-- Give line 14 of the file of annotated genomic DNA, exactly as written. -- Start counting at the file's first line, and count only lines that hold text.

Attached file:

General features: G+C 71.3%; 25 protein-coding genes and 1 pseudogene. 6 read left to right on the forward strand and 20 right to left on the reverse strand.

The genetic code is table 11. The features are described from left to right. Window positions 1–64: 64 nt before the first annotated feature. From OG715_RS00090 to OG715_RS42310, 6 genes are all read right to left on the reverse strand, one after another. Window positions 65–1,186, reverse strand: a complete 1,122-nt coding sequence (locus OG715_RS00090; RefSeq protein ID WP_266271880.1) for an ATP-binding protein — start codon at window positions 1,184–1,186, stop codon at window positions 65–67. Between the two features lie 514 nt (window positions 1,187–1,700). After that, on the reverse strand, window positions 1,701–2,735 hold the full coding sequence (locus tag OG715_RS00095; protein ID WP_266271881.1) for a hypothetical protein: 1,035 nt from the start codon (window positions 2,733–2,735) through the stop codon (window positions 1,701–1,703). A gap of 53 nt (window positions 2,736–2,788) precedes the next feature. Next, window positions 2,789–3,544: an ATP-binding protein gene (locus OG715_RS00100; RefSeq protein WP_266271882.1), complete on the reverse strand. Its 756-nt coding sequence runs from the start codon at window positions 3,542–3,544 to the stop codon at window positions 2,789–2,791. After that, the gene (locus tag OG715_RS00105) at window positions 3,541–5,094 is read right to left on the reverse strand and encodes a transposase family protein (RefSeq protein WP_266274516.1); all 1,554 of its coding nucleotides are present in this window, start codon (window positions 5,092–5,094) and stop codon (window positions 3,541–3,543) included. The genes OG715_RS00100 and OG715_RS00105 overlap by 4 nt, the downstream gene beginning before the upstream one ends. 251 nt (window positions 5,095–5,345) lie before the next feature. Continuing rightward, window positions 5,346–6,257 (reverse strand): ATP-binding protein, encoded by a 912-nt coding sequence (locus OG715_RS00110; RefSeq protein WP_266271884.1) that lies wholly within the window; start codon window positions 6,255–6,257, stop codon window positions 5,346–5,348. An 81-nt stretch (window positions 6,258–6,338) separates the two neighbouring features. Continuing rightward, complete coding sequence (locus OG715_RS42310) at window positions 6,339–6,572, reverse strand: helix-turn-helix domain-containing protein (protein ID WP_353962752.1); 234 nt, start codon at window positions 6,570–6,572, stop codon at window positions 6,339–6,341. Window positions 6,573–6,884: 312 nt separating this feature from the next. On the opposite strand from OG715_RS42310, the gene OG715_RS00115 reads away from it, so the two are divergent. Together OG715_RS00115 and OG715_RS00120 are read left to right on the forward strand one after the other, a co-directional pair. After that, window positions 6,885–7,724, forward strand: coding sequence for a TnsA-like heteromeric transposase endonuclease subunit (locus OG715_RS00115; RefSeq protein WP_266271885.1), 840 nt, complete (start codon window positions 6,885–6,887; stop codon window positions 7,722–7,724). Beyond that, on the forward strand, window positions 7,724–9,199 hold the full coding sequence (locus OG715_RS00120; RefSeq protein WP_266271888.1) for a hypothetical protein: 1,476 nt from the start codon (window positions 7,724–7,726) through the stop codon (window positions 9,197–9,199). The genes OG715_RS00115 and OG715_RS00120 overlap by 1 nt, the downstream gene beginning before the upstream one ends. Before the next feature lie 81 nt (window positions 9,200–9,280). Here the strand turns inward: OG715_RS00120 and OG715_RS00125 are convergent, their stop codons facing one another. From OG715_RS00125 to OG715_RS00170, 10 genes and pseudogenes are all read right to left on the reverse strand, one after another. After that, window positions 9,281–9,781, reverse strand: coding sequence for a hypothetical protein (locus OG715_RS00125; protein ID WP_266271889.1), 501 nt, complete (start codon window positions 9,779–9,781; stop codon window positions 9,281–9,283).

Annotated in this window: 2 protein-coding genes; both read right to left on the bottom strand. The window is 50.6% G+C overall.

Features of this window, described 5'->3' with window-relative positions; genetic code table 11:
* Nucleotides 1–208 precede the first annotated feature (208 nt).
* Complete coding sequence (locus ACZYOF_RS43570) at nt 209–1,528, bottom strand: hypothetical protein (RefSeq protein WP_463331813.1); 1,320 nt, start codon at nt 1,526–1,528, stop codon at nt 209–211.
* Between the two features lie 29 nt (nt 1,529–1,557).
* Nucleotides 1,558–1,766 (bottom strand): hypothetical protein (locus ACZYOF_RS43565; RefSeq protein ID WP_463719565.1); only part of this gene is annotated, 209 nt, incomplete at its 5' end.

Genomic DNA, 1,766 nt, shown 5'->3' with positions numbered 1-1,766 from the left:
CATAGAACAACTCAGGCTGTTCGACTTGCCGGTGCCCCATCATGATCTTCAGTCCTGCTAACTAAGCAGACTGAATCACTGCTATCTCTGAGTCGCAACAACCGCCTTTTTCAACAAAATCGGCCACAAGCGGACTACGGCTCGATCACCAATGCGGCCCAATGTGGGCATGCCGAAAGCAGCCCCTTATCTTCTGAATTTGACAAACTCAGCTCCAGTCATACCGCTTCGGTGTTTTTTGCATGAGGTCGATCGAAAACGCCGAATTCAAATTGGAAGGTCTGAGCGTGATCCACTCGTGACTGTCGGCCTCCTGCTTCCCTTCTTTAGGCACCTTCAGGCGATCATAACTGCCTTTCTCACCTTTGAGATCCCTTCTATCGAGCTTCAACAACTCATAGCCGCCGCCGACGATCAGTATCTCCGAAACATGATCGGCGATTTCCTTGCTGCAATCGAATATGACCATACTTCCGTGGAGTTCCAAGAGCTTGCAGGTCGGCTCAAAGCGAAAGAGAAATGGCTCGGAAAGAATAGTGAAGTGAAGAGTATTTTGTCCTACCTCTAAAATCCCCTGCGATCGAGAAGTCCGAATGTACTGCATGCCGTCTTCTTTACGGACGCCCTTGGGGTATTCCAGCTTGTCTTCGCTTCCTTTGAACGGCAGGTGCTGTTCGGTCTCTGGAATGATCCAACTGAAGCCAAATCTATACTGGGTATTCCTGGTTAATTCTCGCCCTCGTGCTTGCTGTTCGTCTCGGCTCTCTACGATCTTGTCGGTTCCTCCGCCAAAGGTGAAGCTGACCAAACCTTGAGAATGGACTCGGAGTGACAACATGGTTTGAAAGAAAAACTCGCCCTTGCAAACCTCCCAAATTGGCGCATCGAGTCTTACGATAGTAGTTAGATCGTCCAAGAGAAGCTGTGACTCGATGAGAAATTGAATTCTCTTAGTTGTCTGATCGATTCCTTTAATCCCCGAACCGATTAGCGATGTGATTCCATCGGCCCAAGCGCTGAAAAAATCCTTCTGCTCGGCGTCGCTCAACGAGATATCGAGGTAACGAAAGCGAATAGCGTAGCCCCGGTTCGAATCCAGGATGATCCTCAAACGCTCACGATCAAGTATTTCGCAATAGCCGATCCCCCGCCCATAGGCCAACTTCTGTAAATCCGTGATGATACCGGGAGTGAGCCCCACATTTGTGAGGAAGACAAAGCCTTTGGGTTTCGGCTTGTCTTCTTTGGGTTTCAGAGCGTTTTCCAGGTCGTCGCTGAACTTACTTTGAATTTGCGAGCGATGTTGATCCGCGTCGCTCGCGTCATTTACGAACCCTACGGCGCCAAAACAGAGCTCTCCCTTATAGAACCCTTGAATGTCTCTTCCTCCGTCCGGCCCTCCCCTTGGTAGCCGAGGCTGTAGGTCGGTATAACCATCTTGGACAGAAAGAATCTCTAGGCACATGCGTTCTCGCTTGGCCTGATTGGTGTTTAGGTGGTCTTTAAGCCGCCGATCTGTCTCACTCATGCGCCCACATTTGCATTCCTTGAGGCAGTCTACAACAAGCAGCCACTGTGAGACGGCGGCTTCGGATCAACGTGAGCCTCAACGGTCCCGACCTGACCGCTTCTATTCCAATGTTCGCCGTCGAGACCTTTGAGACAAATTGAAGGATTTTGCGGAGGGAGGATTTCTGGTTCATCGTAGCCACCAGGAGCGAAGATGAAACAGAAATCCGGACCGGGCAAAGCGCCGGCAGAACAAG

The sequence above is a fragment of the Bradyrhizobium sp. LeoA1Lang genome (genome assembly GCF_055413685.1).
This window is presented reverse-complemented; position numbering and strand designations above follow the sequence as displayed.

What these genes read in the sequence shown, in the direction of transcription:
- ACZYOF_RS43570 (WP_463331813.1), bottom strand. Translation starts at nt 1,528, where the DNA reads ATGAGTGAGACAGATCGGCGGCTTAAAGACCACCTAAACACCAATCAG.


- ACZYOF_RS43570 (WP_463331813.1), bottom strand. Translation starts at nt 1,528, where the DNA reads ATGAGTGAGACAGATCGGCGGCTTAAAGACCACCTAAACACCAATCAG.